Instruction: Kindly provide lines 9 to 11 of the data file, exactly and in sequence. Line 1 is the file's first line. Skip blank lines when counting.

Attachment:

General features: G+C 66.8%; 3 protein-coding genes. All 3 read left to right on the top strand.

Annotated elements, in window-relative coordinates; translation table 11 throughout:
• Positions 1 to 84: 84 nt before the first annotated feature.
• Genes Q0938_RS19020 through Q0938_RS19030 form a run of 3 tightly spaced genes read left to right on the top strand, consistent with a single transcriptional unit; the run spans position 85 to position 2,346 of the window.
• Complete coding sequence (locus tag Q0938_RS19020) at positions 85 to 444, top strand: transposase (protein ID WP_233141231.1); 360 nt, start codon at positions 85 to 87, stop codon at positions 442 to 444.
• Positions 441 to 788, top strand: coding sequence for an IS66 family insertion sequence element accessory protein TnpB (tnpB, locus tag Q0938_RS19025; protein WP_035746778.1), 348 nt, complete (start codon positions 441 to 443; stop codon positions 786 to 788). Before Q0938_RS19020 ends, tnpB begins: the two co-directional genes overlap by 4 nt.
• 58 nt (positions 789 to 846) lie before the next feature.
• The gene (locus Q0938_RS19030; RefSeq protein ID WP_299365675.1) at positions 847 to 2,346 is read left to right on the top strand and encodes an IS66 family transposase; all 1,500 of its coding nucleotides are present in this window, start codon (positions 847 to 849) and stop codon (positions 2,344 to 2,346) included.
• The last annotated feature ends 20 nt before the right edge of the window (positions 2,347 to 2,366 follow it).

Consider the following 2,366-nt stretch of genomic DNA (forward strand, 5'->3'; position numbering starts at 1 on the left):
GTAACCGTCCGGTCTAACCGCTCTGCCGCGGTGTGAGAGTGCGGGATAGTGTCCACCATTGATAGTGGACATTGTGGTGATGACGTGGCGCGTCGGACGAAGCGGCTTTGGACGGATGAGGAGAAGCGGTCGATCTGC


• The last annotated feature ends 20 nt before the right edge of the window (positions 2,347 to 2,366 follow it).

Consider the following 2,366-nt stretch of genomic DNA (forward strand, 5'->3'; position numbering starts at 1 on the left):
GTAACCGTCCGGTCTAACCGCTCTGCCGCGGTGTGAGAGTGCGGGATAGTGTCCACCATTGATAGTGGACATTGTGGTGATGACGTGGCGCGTCGGACGAAGCGGCTTTGGACGGATGAGGAGAAGCGGTCGATCTGC